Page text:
“Healthy farm income is projected across most of the major agricultural production regions with elevated crop prices offsetting higher fuel, fertilizer and other input costs,” stated Mr. Hansotia. “Despite ongoing supply chain disruptions, favorable farm economics are expected to generate strong demand across all the major global markets well into 2023.”
Global industry production and retail sales were down modestly in the first nine months of 2022 compared to last year’s elevated levels due primarily to supply chain limitations. Industry retail sales for tractors in North America were down approximately 6% in the first nine months of 2022 compared to last year. The decline was driven by weaker sales in smaller tractors partially offset by improved sales of high horsepower tractors, which increased approximately 8% in the first nine months of 2022 compared to the same period in 2021.
In Western Europe, industry retail tractor sales decreased approximately 10% in the first nine months of 2022 compared to strong levels in the same period of 2021. Farmer sentiment in the region has been negatively impacted by the conflict in Ukraine, looming energy concerns, and higher input cost inflation. Forecasts for healthy farm income in Western Europe are expected to support relatively flat retail demand for equipment in the fourth quarter of 2022.
South American industry retail sales increased during the first nine months of 2022 in both Brazil and Argentina compared to 2021 levels. Healthy farm income, supportive exchange rates and continued expansion in planted acreage are driving increased investments in high tech farm equipment.
“Disruptions in the global supply chain are continuing to limit industry production; however, we continue to expect strong demand in the fourth quarter to support full year 2022 industry retail sales above 2021 levels in South America, relatively flat sales in North America and modestly lower sales in Western Europe,” continued Mr. Hansotia.
AGCO Regional Net Sales (in millions)
|Three Months Ended September 30,||2022||2021||% change
from 2021 due
|Nine Months Ended September 30,||2022||2021||% change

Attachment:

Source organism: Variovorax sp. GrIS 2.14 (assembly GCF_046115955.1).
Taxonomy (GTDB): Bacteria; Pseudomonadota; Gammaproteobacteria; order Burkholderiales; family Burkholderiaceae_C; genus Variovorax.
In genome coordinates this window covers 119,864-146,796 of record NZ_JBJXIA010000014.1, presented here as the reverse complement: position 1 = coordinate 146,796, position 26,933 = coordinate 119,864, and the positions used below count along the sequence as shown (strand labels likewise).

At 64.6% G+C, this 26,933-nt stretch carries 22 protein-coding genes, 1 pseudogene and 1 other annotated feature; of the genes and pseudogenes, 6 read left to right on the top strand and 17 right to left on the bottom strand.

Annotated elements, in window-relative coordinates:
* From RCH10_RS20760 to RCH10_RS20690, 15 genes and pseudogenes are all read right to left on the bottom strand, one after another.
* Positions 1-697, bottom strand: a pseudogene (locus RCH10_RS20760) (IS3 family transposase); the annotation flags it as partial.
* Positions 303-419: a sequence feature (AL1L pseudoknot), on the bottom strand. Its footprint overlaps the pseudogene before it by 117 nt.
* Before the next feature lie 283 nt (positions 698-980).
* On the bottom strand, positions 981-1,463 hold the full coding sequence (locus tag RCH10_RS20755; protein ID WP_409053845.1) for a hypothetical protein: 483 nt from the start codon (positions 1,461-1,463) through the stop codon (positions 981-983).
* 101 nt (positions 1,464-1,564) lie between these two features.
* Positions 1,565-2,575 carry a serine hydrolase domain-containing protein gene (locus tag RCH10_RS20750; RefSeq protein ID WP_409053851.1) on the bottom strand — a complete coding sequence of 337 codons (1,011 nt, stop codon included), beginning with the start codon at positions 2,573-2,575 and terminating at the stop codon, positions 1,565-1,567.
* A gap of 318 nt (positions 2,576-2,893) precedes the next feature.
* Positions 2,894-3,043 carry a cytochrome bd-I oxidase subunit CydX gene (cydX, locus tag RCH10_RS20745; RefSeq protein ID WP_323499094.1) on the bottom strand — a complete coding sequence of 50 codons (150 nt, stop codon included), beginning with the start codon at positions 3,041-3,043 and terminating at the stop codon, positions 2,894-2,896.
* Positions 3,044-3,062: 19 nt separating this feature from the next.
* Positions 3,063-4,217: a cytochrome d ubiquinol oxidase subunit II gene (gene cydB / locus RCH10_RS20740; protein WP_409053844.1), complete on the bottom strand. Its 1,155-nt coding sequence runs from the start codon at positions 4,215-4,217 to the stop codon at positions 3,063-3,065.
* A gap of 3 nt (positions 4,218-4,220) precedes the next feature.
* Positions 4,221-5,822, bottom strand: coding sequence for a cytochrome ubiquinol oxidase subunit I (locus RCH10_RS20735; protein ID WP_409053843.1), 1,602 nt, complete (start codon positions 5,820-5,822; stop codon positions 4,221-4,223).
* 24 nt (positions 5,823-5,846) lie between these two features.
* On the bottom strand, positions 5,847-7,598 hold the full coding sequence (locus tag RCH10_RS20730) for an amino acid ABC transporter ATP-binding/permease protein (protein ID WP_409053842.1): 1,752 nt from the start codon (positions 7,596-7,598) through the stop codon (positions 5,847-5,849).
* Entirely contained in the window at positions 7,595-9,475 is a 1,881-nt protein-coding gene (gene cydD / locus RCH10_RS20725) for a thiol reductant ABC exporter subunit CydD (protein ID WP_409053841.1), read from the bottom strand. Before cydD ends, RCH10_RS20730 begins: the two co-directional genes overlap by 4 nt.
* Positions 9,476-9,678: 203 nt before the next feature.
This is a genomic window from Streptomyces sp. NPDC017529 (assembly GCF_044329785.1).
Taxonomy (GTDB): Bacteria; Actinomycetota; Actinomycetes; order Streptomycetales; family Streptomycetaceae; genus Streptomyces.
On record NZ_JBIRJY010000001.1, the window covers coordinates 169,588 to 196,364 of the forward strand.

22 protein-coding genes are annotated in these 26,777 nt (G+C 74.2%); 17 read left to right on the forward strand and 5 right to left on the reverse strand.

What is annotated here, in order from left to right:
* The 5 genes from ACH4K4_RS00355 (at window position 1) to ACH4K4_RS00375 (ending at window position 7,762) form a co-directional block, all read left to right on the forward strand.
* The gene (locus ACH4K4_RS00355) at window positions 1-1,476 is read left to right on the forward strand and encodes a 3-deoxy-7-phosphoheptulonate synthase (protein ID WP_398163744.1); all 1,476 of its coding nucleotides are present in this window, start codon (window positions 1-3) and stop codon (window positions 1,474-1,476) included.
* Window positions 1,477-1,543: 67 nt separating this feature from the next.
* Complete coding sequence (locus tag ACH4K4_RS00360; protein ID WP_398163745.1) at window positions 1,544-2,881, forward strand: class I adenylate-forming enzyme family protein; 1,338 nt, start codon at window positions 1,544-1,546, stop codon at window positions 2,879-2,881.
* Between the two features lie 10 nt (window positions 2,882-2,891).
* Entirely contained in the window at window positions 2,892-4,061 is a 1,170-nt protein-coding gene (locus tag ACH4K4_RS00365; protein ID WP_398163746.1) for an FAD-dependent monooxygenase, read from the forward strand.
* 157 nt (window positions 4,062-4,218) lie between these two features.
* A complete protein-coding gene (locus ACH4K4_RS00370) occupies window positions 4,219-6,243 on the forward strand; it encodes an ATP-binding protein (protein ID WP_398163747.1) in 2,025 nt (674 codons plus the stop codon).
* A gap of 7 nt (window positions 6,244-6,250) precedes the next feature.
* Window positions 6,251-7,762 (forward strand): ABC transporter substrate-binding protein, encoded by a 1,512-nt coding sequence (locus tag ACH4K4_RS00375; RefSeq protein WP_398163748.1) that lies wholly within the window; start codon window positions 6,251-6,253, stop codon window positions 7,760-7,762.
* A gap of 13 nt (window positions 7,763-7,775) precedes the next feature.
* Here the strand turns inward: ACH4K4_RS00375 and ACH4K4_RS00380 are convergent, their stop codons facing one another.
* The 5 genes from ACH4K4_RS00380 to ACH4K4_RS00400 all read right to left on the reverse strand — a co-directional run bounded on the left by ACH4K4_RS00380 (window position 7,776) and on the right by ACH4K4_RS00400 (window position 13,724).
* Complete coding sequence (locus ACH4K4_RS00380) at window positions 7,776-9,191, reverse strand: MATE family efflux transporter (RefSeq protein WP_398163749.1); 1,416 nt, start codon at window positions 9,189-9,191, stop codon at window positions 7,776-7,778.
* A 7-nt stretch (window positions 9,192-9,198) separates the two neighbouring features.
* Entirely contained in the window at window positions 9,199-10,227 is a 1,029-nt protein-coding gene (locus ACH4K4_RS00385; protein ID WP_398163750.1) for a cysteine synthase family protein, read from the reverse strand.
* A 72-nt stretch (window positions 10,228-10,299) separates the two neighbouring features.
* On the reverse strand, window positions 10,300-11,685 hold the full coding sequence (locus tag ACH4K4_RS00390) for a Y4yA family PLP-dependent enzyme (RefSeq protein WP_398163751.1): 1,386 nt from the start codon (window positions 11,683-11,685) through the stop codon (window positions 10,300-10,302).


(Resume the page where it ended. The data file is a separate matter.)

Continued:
from 2021 due
|(1) See Footnotes for additional disclosures.|
Net sales in the North American region grew 19.1% in the first nine months of 2022 compared to the same period of 2021, excluding the negative impact of currency translation. The increase resulted primarily from increased sales of tractors and precision planting equipment along with the effects of pricing to mitigate inflationary cost pressures. Income from operations for the third quarter of 2022 was approximately $76.9 million higher compared to the same period in 2021, which drove an increase in income from operations for the first nine months of 2022 by approximately $3.8 million compared to 2021. Operating income benefited from higher sales and production, but was mostly offset by material and logistics cost inflation, higher production costs and increased operating expenses.
South American net sales increased 56.1% in the first nine months of 2022 compared to the same period of 2021, excluding the impact of favorable currency translation. Sales grew strongly across all markets, driven by robust industry demand and favorable pricing impacts. Income from operations in the first nine months of 2022 increased by approximately $155.4 million compared to the same period in 2021, and operating margins reached approximately 16.5%. The improved South America results reflect the benefit of higher sales and production, pricing in excess of material cost inflation and a favorable sales mix.